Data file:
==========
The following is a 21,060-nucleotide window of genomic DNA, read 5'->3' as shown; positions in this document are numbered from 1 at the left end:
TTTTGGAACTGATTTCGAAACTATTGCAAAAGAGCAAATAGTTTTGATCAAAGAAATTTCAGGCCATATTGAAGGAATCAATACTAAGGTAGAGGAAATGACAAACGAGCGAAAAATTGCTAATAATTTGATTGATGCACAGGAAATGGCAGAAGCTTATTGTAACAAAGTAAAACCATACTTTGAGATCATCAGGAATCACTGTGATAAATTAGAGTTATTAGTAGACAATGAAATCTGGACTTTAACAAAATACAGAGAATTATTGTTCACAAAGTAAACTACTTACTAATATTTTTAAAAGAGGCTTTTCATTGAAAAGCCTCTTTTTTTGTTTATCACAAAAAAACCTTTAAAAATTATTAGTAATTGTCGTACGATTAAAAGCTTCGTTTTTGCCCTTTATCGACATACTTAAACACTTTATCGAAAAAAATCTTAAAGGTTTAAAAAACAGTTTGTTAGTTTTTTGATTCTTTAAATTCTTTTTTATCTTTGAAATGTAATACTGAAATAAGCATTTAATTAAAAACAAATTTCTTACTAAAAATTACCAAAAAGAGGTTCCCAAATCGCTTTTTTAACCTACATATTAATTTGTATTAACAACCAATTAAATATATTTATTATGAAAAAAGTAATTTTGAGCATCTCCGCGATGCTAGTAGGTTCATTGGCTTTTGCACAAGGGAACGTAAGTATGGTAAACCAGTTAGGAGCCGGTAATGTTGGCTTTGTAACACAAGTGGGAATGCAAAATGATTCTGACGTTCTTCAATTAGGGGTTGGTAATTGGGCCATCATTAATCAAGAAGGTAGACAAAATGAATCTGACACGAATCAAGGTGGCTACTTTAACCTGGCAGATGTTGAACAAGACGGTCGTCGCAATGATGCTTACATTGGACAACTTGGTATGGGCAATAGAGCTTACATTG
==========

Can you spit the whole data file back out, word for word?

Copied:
The following is a 21,060-nucleotide window of genomic DNA, read 5'->3' as shown; positions in this document are numbered from 1 at the left end:
TTTTGGAACTGATTTCGAAACTATTGCAAAAGAGCAAATAGTTTTGATCAAAGAAATTTCAGGCCATATTGAAGGAATCAATACTAAGGTAGAGGAAATGACAAACGAGCGAAAAATTGCTAATAATTTGATTGATGCACAGGAAATGGCAGAAGCTTATTGTAACAAAGTAAAACCATACTTTGAGATCATCAGGAATCACTGTGATAAATTAGAGTTATTAGTAGACAATGAAATCTGGACTTTAACAAAATACAGAGAATTATTGTTCACAAAGTAAACTACTTACTAATATTTTTAAAAGAGGCTTTTCATTGAAAAGCCTCTTTTTTTGTTTATCACAAAAAAACCTTTAAAAATTATTAGTAATTGTCGTACGATTAAAAGCTTCGTTTTTGCCCTTTATCGACATACTTAAACACTTTATCGAAAAAAATCTTAAAGGTTTAAAAAACAGTTTGTTAGTTTTTTGATTCTTTAAATTCTTTTTTATCTTTGAAATGTAATACTGAAATAAGCATTTAATTAAAAACAAATTTCTTACTAAAAATTACCAAAAAGAGGTTCCCAAATCGCTTTTTTAACCTACATATTAATTTGTATTAACAACCAATTAAATATATTTATTATGAAAAAAGTAATTTTGAGCATCTCCGCGATGCTAGTAGGTTCATTGGCTTTTGCACAAGGGAACGTAAGTATGGTAAACCAGTTAGGAGCCGGTAATGTTGGCTTTGTAACACAAGTGGGAATGCAAAATGATTCTGACGTTCTTCAATTAGGGGTTGGTAATTGGGCCATCATTAATCAAGAAGGTAGACAAAATGAATCTGACACGAATCAAGGTGGCTACTTTAACCTGGCAGATGTTGAACAAGACGGTCGTCGCAATGATGCTTACATTGGACAACTTGGTATGGGCAATAGAGCTTACATTG